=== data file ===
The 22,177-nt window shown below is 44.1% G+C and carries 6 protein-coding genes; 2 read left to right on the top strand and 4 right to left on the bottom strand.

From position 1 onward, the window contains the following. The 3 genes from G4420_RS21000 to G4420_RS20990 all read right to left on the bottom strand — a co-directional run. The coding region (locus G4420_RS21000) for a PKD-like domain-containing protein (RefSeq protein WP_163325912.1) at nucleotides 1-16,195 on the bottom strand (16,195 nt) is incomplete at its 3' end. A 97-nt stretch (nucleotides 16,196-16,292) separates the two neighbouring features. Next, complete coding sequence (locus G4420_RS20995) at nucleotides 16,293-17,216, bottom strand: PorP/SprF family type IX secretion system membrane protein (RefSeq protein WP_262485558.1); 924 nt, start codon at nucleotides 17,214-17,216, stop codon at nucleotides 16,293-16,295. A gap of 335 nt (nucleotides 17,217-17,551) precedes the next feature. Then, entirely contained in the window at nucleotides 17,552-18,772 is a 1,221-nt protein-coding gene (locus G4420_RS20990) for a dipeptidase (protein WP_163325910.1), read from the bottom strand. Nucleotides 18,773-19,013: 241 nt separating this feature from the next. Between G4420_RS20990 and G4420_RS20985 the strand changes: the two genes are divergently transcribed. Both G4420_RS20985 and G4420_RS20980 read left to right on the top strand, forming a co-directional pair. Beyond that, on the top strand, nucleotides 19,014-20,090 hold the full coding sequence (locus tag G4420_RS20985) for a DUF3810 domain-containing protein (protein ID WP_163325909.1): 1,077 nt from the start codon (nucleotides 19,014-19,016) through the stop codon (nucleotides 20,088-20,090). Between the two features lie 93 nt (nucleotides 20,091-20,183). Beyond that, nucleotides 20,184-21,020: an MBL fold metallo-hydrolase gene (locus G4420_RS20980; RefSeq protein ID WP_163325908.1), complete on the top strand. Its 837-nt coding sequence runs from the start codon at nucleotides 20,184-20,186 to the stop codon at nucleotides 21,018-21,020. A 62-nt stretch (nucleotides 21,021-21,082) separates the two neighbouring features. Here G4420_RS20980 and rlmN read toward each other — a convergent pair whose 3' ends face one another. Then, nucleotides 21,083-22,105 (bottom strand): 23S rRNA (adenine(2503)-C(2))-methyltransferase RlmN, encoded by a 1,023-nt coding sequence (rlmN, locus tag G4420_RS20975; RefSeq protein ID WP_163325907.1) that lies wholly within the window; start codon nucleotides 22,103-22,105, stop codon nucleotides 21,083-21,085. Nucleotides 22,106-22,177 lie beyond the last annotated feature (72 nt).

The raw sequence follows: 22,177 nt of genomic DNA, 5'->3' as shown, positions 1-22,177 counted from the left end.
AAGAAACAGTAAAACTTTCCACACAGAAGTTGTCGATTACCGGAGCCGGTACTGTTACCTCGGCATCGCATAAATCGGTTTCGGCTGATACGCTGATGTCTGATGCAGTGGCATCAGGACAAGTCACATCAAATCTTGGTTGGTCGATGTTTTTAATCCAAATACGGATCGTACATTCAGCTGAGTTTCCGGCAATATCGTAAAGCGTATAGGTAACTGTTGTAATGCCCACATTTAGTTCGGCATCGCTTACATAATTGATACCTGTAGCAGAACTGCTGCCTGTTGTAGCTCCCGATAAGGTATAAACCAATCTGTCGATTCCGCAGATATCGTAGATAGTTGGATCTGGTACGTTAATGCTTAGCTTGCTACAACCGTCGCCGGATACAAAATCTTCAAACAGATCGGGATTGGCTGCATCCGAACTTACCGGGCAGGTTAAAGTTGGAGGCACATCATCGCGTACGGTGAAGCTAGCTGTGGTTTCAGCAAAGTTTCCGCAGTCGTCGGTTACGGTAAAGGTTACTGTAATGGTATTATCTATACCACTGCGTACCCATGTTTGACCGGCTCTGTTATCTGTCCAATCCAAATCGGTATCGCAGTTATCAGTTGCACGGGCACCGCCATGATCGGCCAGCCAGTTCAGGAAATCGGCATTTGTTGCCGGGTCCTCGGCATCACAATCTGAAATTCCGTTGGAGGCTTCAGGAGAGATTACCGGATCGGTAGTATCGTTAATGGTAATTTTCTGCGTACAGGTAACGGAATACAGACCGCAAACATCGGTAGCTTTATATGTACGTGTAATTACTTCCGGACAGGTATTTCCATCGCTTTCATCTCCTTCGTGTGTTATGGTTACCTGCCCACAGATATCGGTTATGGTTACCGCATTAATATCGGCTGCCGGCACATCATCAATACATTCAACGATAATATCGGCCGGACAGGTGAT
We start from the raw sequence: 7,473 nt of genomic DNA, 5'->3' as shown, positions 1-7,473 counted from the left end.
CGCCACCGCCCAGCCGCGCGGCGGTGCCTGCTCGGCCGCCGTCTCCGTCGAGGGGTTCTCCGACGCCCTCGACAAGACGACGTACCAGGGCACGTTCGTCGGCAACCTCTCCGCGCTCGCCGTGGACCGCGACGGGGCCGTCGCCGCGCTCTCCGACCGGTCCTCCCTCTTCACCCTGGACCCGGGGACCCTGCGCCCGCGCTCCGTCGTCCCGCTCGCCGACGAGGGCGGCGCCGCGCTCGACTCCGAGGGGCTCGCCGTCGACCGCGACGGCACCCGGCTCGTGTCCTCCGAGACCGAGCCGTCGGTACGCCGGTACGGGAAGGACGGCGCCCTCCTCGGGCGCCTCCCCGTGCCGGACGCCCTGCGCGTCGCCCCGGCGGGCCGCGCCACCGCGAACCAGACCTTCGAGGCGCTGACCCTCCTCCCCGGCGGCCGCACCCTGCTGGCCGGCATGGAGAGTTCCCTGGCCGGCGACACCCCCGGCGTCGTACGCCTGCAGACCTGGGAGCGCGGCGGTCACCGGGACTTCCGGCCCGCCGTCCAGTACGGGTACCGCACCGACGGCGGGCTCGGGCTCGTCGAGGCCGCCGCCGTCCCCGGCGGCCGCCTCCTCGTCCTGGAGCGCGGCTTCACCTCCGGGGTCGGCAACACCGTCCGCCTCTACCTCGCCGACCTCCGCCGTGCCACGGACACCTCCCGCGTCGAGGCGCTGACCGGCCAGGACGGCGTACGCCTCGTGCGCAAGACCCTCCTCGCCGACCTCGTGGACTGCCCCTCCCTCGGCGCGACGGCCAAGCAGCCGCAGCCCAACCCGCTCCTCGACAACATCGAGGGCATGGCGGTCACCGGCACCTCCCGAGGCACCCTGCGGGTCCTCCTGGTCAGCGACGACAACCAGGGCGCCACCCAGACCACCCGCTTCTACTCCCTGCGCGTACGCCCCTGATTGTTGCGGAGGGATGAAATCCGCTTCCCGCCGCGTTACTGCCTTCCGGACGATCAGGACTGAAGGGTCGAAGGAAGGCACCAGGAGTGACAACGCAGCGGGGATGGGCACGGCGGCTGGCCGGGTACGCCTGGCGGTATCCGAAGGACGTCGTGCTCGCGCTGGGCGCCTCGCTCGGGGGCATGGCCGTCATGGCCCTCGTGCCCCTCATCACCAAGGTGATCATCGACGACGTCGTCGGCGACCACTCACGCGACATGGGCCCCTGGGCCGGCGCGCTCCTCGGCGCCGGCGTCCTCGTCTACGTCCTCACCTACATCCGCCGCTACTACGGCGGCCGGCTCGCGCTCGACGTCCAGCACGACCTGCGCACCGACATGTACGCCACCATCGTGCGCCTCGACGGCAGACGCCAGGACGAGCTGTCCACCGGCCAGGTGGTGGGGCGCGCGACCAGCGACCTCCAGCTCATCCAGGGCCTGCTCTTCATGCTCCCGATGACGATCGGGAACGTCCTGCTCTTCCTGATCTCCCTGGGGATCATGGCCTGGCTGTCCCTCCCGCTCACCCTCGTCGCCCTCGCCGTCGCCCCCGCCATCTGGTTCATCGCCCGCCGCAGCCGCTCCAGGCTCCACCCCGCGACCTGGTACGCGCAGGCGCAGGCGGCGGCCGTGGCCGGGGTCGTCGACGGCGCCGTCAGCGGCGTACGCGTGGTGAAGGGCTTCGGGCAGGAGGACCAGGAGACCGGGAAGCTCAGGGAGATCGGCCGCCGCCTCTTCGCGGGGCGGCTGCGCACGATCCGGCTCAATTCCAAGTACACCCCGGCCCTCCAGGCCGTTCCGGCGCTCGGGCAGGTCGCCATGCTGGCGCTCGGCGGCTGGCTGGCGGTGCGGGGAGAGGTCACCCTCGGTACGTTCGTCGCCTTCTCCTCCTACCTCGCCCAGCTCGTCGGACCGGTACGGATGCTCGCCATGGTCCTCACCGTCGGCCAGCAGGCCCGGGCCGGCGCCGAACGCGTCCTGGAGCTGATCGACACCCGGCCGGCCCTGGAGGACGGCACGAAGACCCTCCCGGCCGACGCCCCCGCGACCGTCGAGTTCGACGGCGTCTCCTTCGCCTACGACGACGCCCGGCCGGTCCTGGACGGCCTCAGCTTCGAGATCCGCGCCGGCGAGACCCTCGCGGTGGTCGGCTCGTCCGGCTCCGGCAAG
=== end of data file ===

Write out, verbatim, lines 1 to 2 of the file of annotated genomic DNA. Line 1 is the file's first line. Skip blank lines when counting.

The 22,177-nt window shown below is 44.1% G+C and carries 6 protein-coding genes; 2 read left to right on the top strand and 4 right to left on the bottom strand.

From position 1 onward, the window contains the following. The 3 genes from G4420_RS21000 to G4420_RS20990 all read right to left on the bottom strand — a co-directional run. The coding region (locus G4420_RS21000) for a PKD-like domain-containing protein (RefSeq protein WP_163325912.1) at nucleotides 1-16,195 on the bottom strand (16,195 nt) is incomplete at its 3' end. A 97-nt stretch (nucleotides 16,196-16,292) separates the two neighbouring features. Next, complete coding sequence (locus G4420_RS20995) at nucleotides 16,293-17,216, bottom strand: PorP/SprF family type IX secretion system membrane protein (RefSeq protein WP_262485558.1); 924 nt, start codon at nucleotides 17,214-17,216, stop codon at nucleotides 16,293-16,295. A gap of 335 nt (nucleotides 17,217-17,551) precedes the next feature. Then, entirely contained in the window at nucleotides 17,552-18,772 is a 1,221-nt protein-coding gene (locus G4420_RS20990) for a dipeptidase (protein WP_163325910.1), read from the bottom strand. Nucleotides 18,773-19,013: 241 nt separating this feature from the next. Between G4420_RS20990 and G4420_RS20985 the strand changes: the two genes are divergently transcribed. Both G4420_RS20985 and G4420_RS20980 read left to right on the top strand, forming a co-directional pair. Beyond that, on the top strand, nucleotides 19,014-20,090 hold the full coding sequence (locus tag G4420_RS20985) for a DUF3810 domain-containing protein (protein ID WP_163325909.1): 1,077 nt from the start codon (nucleotides 19,014-19,016) through the stop codon (nucleotides 20,088-20,090). Between the two features lie 93 nt (nucleotides 20,091-20,183). Beyond that, nucleotides 20,184-21,020: an MBL fold metallo-hydrolase gene (locus G4420_RS20980; RefSeq protein ID WP_163325908.1), complete on the top strand. Its 837-nt coding sequence runs from the start codon at nucleotides 20,184-20,186 to the stop codon at nucleotides 21,018-21,020. A 62-nt stretch (nucleotides 21,021-21,082) separates the two neighbouring features. Here G4420_RS20980 and rlmN read toward each other — a convergent pair whose 3' ends face one another. Then, nucleotides 21,083-22,105 (bottom strand): 23S rRNA (adenine(2503)-C(2))-methyltransferase RlmN, encoded by a 1,023-nt coding sequence (rlmN, locus tag G4420_RS20975; RefSeq protein ID WP_163325907.1) that lies wholly within the window; start codon nucleotides 22,103-22,105, stop codon nucleotides 21,083-21,085. Nucleotides 22,106-22,177 lie beyond the last annotated feature (72 nt).